The absence of pain will allow zombies to do things beyond the normal threshold of humans.

              As for speed, I did say that it should be limited to the time before rigor mortis sets in, but rigor mortis shouldn’t affect brute strength which should last until the muscles/tendons/ligaments tear.

        • We do feel intense pain when reaching our mechanical stress limits. When we go past those, muscles and tendons get torn! A zombie wouldn’t feel pain, so he’d surpass his limits and do great damage to himself. That would make it appear he had superhuman strength, but ordinary people have pushed the limit when put in a real bind.

  4. I remember growing up playing Resident Evil games, you learn to outrun the zombies to save ammo. With the Gamecube remake, they introduced the “Crimson Heads”; these things BOLT after you!

    I know it’s not a movie…but reading about the walkers/runners made me think of it.

  5. Having worked in retail many years, we call all the “mall walkers” who shamble about shopping malls before they are opened for window-shopping and exercise, “Mall Zombies”! (Thanx, “Dawn of the Dead”, for the inspiration for this thought!).

  6. What is our fasination with Zombies? It’s like we cannot look away from them and have to see what happens. Like Vampires there will always be numerous definitions of what they can and can’t do. I’m waiting for that Zombie movie where they suddenly get smarter…

    • Watch Land of the Dead. It has ‘Big Daddy’ who eventually leads a group of zombies to the human settlements.

    • Why? They’ll just vote ’em into Congress.

    • Obviously zombies getting smarting would be biologically impossible, but a parody following that idea would be pretty cool haha.

  7. Just got back from seeing WORLD WAR Z and in my opinion this was one of the best movies I have ever seen, not just this summer, but ever. There was so much suspense and actual substance to the characters and details that I was blown away. Definitely a 10 out of 10. GODDDDDDD IT WAS AMAZING!!!!!

    • I have my doubts…

      • I did too, but it blew me away. There is plenty of “zombie” action and suspense. I honestly didn’t have one thing bad to say when it was over.

        • Same sentiments here, man. It was soo good. In the theater I was watching (in India), people gave it a standing ovation.

          • It’s in my Netflix list. Might be fun.

            • Definitely waiting for DVD… Huge zombie fan but can’t get pass the CGI zombies n rated pg13

              • The CGI is bearable and the rating does make the movie suffer from a bit of sugarcoated carnage, but overall the movie’s great!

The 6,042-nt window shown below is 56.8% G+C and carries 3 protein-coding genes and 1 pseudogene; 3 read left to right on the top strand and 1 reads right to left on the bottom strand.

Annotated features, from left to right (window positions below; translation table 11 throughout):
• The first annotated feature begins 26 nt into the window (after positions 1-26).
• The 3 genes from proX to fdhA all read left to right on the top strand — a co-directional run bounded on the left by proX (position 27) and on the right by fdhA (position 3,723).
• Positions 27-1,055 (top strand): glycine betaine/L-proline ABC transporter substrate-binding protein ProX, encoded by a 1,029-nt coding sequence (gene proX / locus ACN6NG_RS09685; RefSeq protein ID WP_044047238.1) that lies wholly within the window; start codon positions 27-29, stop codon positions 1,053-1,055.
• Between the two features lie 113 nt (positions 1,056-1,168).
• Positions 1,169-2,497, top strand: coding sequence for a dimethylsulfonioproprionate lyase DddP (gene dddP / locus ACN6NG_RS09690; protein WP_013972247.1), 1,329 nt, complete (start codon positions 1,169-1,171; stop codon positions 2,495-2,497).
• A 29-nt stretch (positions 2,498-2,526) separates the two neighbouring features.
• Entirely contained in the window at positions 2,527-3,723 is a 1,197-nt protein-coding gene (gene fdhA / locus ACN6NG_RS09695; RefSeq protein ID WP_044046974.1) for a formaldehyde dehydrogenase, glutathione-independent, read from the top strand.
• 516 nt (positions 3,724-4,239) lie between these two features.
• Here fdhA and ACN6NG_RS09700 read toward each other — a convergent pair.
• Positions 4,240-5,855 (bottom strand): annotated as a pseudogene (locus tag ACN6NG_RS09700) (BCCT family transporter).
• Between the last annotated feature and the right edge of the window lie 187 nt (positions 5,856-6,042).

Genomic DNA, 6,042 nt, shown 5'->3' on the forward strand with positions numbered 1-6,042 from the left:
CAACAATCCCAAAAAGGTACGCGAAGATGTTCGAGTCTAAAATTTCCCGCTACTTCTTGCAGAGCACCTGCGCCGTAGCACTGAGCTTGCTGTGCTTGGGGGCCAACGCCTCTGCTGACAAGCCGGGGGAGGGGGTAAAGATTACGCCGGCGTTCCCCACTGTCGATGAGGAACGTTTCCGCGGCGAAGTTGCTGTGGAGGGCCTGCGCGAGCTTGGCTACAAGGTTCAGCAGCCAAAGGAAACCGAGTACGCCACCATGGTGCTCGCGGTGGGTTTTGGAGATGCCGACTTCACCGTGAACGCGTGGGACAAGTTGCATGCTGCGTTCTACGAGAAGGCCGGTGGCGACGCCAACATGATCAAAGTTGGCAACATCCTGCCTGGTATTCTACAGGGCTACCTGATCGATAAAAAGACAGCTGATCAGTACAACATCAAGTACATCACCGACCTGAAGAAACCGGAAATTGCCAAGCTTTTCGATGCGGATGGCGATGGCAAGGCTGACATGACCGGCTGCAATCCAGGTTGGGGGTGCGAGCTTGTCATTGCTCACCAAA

8. I like the sheep zombies from black sheep.

    • One of my favorite movies. It was a cool concept..

  9. Yeah…28 Days Later is definitely not a zombie movie. Still awesome though.

  10. 28 Days, The Crazies, REC and others like these are not zombie movies. Zombies, post Romero, must be reanimated corpses that crave human flesh. Fast, slow, crawling, it doesn’t matter to me, as long as the rule is kept. So, to aid in my frustration, I came up with a word. Pzumbi. The ‘p’ is silent and the ‘u’ sounds like ‘yum’. It’s a shortened version of ‘pseudo zombie’. I haven’t seen WWZ yet. But now that I have my word, and a nice new label to use, I can enjoy ’28’movies and not be annoyed. Get the word out. No pun intended.

  11. No love for the Return of the living dead series? you should be ashamed! Hacked apart the parts keep coming! What is scarier than that? “Get that dang screwdriver out a`mu head”

  12. umm, I just want to point out that I saw World War Z, and they DO in fact call them zombies. They say, “The Z word” several times. sooo, I don’t know if you saw the same movie…

    • No man in WWZ they are Zeeeeembies not Zack or even the Zombies.

  13. Max Brooks did explain his zombie virus in the Zombie Survival Guide. Also he based his zombies on Romero style zombies so this movie got it soo wrong. Thanks Hollywood for making another bad adaptation.

  14. Come on now, no “Return of the Living Dead?” Those guys introduced the whole “brain eating” concept and were driven by maddening pain to feed. They could also run, were impervious to head shots(only cremation could kill them), and they possessed full human intelligence! Those guys were the scariest zombies ever!

    • I have to second all the previous posts pointing out the lack of representation for “Return of the Living Dead.” How, on a list of favorite zombies, are you going to leave out tarman and the iconic “BRAAAAIIIINNNNSSSS.” ? C’mon people. Trioxin gas FTW!

  15. How about the conflicted zombie, like r in Warm Bodies or the soldier in Day of the Dead?

  16. Rage zombie is the best!

  17. I don’t know if anyone’s suggested this or not but who would have bagged on the movie less if it wasn’t called World War Z? I think that’s what bugged me: it was too unrelated to the book to be good enough as a stand alone attempt at an original take on the genre. Obviously a few details from the book like the nicknames for the zombies would have to be altered or excluded.